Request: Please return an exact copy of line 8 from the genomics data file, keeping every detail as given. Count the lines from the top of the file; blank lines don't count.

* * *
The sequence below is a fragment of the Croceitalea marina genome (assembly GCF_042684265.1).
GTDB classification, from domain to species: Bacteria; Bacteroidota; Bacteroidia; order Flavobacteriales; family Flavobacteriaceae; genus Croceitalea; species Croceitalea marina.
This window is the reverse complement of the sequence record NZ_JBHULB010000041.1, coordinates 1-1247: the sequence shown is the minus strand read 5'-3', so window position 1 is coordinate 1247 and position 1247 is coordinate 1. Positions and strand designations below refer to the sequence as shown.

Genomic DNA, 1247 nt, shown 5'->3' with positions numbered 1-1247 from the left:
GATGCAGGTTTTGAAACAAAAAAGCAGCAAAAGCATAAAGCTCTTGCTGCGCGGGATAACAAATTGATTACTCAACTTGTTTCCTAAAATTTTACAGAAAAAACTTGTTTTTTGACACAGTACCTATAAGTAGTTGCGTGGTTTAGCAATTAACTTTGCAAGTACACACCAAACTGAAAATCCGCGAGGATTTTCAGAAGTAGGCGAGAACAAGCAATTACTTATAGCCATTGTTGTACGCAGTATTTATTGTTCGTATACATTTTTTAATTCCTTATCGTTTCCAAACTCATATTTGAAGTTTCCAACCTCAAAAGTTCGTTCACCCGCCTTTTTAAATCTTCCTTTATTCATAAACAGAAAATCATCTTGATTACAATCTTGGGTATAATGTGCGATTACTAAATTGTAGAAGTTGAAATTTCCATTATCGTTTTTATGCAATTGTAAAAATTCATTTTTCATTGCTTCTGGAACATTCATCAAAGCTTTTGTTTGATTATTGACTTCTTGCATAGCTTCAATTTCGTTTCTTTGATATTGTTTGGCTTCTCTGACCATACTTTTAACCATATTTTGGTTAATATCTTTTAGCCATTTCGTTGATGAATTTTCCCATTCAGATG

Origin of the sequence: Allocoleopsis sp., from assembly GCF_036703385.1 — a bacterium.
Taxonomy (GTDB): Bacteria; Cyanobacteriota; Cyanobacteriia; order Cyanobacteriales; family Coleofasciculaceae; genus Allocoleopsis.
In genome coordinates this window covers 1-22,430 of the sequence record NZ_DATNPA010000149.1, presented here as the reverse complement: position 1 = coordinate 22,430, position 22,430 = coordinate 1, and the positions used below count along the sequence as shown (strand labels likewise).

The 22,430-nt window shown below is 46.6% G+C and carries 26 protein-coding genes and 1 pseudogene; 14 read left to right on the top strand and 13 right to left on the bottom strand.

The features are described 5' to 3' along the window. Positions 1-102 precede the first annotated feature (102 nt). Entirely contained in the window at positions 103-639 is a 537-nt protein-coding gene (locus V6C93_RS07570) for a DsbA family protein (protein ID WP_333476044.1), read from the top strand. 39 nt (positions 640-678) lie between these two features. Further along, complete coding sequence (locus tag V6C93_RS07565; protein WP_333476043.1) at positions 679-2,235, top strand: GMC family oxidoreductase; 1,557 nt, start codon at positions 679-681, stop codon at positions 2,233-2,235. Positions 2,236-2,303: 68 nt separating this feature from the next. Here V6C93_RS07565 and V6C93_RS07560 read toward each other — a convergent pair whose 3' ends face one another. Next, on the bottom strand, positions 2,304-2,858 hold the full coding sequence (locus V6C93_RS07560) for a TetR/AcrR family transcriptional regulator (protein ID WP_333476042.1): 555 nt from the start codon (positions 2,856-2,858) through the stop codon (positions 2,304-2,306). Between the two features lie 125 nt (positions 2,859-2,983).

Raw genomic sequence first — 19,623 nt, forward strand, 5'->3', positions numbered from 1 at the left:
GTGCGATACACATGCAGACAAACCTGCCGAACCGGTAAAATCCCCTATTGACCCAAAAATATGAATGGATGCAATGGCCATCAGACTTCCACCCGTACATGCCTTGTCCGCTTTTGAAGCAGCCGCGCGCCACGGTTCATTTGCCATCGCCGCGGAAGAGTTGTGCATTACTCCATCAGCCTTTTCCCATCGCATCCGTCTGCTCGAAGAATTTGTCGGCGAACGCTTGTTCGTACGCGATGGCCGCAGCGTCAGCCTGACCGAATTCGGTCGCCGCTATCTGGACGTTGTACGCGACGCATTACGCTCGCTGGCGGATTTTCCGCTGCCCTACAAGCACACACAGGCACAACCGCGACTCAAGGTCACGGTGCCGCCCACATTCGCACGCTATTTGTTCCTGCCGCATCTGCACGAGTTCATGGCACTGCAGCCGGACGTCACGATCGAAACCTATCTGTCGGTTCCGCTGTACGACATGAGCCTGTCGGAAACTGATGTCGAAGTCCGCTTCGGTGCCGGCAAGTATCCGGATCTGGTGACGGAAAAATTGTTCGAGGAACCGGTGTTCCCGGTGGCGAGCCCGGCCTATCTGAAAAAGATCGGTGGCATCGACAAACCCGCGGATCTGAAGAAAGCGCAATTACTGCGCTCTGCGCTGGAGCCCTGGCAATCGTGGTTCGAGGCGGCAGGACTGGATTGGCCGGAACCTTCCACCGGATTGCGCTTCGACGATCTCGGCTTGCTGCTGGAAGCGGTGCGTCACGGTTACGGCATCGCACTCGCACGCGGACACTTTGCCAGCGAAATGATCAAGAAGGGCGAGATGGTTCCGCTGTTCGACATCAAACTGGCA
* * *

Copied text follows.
In genome coordinates this window covers 1-22,430 of the sequence record NZ_DATNPA010000149.1, presented here as the reverse complement: position 1 = coordinate 22,430, position 22,430 = coordinate 1, and the positions used below count along the sequence as shown (strand labels likewise).